Every year around this time, snowbirds charmed by high-rise condos and traffic reminiscent of mid-town Manhattan think about making South Florida their year-round home. As a permanent resident, I’d recommend they spend a summer here first. Not because of the heat. Everybody knows Florida summers make steam rooms feel downright refreshing. And not because of sea lice. Everybody also knows those little buggers give beach bathers an itchy rash in a place nice people don’t scratch. It’s not even the hurricanes. It’s bracing for hurricanes. Bracing is hard work. The worst part is that nine times out or 10, the hurricane peters out or takes a wrong turn. All that bracing and we don’t get the pleasure of seeing the neighbor’s roof fly off. Just kidding. I wouldn’t really want to see my neighbor lose his roof; it would probably damage mine, too.
Bracing starts with a hurricane watch. In technical terms, that means a breeze is kicking up along the west coast of Africa. This is when the governor holds an emergency press conference urging residents to stock up on water, canned goods, first-aid supplies, flashlights and batteries. By the time he finishes speaking, stores are out of water, canned goods, first-aid supplies, flashlights and batteries. Floridians stock up on wine, beer and hard liquor.
When the storm is within 36 hours of turning the Sunshine State into a soggy pile of Pick-up Sticks, the National Weather Service upgrades the watch to a warning. The governor orders the evacuation of all flood-prone areas, roughly 99 percent of the state. When we got the order last year for Hurricane Dorian, Bob and I spent the next 24 hours watching TV news off and on, hoping the storm would veer off course. It didn’t, so Bob started screwing a dozen plastic and aluminum panels over the windows. I took on the arduous task of evacuating the refrigerator of a half loaf of bread, an almost full jar of peanut butter, three slices of pizza, one chicken leg and two breasts, a week’s worth of kale salad, a tub of guacamole, a pint of Häagen-Dazs mint chip and half a chocolate-and-peanut-butter pie. I couldn’t finish the kale.
We hit the road just as six million South Floridians converged on I-95 North, where they would spend the rest of that night and half the next day stuck in traffic. To avoid this hassle, do what I did; marry someone with a family member living in a high and dry house south of you. Bob and I drove to his sister’s house in record time.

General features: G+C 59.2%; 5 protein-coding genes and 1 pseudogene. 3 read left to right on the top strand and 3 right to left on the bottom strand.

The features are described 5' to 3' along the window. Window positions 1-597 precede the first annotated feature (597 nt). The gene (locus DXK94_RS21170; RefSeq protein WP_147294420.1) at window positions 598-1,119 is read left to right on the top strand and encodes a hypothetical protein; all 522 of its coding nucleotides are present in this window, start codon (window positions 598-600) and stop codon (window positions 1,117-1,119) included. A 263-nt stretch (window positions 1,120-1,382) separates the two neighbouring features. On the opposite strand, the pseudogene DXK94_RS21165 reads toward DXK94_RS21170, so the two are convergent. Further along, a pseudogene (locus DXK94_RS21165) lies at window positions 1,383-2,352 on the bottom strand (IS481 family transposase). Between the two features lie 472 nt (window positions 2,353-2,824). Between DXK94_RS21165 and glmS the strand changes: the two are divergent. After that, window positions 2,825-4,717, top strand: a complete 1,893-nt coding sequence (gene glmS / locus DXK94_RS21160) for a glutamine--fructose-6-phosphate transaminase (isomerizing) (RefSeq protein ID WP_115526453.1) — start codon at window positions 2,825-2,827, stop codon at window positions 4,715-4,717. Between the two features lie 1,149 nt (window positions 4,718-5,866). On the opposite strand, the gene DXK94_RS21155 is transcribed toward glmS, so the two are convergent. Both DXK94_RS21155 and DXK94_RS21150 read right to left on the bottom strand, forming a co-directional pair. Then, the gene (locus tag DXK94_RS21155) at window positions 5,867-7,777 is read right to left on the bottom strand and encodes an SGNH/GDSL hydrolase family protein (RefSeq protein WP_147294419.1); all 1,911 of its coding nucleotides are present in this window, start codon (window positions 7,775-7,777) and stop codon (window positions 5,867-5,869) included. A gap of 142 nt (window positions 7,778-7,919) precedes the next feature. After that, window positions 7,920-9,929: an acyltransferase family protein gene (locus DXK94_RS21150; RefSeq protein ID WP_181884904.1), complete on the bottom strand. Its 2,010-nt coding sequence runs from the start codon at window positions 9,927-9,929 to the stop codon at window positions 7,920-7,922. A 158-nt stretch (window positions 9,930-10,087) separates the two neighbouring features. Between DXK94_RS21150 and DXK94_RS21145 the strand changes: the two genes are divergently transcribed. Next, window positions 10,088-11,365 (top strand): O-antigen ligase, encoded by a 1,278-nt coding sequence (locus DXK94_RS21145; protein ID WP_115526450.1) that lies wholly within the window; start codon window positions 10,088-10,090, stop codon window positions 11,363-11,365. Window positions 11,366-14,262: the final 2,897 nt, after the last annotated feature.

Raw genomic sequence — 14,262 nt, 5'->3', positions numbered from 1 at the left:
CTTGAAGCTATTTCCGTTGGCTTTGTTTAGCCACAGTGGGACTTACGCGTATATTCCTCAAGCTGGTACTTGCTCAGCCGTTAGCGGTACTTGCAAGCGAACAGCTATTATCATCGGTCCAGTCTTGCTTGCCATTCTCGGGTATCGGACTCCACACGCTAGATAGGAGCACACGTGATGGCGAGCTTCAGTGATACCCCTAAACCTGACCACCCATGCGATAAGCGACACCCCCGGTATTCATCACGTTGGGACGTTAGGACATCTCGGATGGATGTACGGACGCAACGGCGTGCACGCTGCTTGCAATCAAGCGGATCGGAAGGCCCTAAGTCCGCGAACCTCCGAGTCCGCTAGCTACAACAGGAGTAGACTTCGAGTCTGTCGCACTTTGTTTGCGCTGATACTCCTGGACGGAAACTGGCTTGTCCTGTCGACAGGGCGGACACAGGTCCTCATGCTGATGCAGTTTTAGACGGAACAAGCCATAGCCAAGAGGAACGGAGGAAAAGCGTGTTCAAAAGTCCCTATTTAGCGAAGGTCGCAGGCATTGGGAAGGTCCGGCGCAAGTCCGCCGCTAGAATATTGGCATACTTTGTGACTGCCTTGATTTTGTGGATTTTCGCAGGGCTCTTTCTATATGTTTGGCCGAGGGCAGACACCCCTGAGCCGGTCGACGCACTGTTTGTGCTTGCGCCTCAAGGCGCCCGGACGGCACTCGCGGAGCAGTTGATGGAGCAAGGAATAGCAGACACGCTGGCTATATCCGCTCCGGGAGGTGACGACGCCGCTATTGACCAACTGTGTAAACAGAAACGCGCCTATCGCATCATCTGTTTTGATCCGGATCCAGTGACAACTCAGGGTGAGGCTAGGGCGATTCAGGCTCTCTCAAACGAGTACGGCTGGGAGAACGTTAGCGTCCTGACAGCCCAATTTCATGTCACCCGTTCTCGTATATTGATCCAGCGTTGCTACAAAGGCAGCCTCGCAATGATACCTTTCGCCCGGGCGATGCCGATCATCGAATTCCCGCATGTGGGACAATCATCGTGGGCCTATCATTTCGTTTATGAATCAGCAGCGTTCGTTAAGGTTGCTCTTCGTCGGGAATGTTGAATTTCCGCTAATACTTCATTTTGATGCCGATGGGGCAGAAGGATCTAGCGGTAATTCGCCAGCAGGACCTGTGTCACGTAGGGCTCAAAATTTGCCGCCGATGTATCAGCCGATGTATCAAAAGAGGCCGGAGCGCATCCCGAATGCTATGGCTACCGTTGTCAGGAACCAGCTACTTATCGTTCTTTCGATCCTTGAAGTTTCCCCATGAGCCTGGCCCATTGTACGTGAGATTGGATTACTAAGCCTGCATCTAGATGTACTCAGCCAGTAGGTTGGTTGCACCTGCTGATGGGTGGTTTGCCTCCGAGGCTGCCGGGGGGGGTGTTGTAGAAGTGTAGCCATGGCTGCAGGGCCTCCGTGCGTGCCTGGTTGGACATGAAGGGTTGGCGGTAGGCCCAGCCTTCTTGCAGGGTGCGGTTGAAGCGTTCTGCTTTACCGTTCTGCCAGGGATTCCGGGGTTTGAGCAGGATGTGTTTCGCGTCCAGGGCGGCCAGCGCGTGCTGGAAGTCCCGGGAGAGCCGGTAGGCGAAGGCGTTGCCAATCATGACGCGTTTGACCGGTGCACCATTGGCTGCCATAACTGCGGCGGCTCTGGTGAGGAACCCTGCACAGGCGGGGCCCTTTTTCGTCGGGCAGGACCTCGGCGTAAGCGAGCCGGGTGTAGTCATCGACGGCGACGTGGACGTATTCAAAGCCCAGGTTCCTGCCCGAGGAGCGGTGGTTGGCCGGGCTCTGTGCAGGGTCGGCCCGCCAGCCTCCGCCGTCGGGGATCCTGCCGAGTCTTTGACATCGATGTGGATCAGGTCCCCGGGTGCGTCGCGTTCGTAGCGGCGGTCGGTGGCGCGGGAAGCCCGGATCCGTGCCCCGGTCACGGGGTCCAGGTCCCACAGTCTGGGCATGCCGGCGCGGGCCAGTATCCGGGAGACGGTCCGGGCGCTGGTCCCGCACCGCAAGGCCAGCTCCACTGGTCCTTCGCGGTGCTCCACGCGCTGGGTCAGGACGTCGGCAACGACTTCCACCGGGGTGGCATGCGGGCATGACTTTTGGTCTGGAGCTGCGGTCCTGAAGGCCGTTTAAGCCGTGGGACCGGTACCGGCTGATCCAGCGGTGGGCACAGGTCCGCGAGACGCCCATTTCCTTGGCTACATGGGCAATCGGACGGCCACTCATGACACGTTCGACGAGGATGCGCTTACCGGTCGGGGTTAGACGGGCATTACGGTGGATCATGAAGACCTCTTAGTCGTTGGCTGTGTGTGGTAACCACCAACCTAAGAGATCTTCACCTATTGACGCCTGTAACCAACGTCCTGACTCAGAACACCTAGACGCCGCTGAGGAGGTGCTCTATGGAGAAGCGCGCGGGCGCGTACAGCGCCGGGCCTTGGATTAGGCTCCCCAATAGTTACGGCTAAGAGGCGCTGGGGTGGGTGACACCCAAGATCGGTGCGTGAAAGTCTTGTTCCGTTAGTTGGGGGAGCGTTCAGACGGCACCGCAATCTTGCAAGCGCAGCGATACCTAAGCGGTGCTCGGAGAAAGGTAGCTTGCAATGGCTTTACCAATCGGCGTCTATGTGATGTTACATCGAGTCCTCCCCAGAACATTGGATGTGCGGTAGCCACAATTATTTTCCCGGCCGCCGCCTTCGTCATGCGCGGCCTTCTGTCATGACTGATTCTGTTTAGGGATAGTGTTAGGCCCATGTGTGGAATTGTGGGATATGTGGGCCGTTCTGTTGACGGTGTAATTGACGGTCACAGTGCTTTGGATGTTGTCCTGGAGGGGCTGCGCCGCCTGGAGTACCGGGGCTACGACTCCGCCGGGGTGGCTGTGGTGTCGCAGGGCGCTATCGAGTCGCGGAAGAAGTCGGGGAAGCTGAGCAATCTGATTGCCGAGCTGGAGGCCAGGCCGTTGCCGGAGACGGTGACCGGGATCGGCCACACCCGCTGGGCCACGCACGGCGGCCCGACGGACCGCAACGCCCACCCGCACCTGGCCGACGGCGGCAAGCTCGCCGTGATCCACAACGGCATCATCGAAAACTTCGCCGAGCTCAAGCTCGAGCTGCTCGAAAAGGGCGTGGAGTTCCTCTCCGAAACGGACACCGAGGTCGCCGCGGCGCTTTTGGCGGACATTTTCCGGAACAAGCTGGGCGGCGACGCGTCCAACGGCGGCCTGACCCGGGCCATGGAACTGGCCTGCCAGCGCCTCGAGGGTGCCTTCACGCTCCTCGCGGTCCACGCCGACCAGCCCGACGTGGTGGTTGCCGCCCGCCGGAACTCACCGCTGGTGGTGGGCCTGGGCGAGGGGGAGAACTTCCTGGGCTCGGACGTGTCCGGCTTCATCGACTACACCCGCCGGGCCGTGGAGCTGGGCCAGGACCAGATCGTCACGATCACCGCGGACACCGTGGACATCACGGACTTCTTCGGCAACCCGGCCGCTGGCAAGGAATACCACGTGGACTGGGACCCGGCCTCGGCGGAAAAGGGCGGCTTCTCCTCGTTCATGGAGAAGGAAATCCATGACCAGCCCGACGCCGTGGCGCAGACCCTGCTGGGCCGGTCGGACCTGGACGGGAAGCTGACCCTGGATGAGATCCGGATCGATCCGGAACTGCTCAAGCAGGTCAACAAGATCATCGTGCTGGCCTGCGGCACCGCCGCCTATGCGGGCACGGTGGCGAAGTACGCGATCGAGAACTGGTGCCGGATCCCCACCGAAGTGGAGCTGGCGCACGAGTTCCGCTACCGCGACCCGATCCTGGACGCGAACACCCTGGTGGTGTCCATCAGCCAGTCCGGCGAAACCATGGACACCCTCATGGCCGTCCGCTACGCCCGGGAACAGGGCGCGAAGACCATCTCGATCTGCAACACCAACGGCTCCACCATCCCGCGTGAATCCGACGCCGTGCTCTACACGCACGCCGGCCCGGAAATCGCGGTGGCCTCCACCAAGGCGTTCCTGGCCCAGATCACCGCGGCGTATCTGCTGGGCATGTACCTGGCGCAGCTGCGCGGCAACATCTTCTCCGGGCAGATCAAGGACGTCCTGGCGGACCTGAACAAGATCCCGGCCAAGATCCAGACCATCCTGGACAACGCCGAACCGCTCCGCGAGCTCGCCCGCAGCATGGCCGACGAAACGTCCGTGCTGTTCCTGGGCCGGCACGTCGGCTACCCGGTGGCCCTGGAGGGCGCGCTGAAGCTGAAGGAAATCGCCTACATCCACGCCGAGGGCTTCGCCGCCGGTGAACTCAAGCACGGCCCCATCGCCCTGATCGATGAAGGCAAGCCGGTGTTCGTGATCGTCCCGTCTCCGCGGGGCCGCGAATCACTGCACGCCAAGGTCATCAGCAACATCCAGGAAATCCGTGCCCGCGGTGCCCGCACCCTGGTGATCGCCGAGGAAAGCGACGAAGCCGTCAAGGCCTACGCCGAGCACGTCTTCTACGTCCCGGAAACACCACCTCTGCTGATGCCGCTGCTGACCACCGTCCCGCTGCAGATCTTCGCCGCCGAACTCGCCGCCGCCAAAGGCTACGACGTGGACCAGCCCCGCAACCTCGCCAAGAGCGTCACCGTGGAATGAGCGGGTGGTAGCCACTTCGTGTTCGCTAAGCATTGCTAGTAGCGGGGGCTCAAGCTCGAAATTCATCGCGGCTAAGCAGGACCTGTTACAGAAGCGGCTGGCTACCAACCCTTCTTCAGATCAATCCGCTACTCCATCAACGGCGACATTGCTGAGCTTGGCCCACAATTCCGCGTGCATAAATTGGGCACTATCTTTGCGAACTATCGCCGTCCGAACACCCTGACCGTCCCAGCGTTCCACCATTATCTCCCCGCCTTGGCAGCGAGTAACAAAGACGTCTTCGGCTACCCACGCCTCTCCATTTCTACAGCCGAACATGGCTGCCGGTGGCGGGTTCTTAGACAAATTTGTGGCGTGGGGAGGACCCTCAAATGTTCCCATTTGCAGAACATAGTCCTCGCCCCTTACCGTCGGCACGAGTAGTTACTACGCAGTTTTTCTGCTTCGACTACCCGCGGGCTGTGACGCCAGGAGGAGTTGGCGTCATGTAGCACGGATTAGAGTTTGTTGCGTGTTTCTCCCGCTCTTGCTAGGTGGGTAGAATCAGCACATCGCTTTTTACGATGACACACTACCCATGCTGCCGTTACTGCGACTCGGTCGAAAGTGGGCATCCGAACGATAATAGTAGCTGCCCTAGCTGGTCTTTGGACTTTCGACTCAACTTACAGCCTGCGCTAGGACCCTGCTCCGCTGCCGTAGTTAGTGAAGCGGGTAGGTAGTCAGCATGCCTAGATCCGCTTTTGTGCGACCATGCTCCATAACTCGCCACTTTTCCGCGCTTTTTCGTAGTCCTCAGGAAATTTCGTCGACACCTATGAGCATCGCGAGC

The next morning, I couldn’t wait to watch the spectacle through my in-laws’ crystal-clear hurricane windows. I didn’t see so much as a single shingle fly by. So I went for a run. The only person I saw was a bored-looking cop. Everyone else was inside bracing. We learned later that morning that Dorian had slowed to one mile per hour over the Bahamas. Folks stuck on I-95 could have escaped the hurricane faster on foot.
We spent the day watching news reports that the entire state of Florida was in Dorian’s path, along with the Carolinas and Georgia. As we could see from the diagram, meteorologists pinpoint the hurricane’s path with the highly scientific technique of tossing strands of overcooked spaghetti in the general direction of the Eastern Seaboard.
In his concern for the safety of Republicans voting in the 2020 election, President Donald Trump did his own spaghetti toss and got a somewhat different result. He tweeted a warning that Hurricane Dorian would hit harder than expected in five states including Alabama. Meteorologists for the National Weather Service – Democrats, no doubt – missed the red state of Alabama with their spaghetti toss. Twenty minutes after Trump tweeted, they counter-tweeted that Dorian would not hit Alabama.
Over the next few days, disappointed Floridians took plywood off the windows, restocked the refrigerator and went on a diet. Ditto for Georgians. Dorian bypassed us altogether, brushing only the eastern edge of North and South Carolina. The National Oceanic and Atmospheric Administration, the weather service’s parent agency, scolded its wayward child over the counter-tweet, even though Alabama was untouched. Republicans there are still bracing.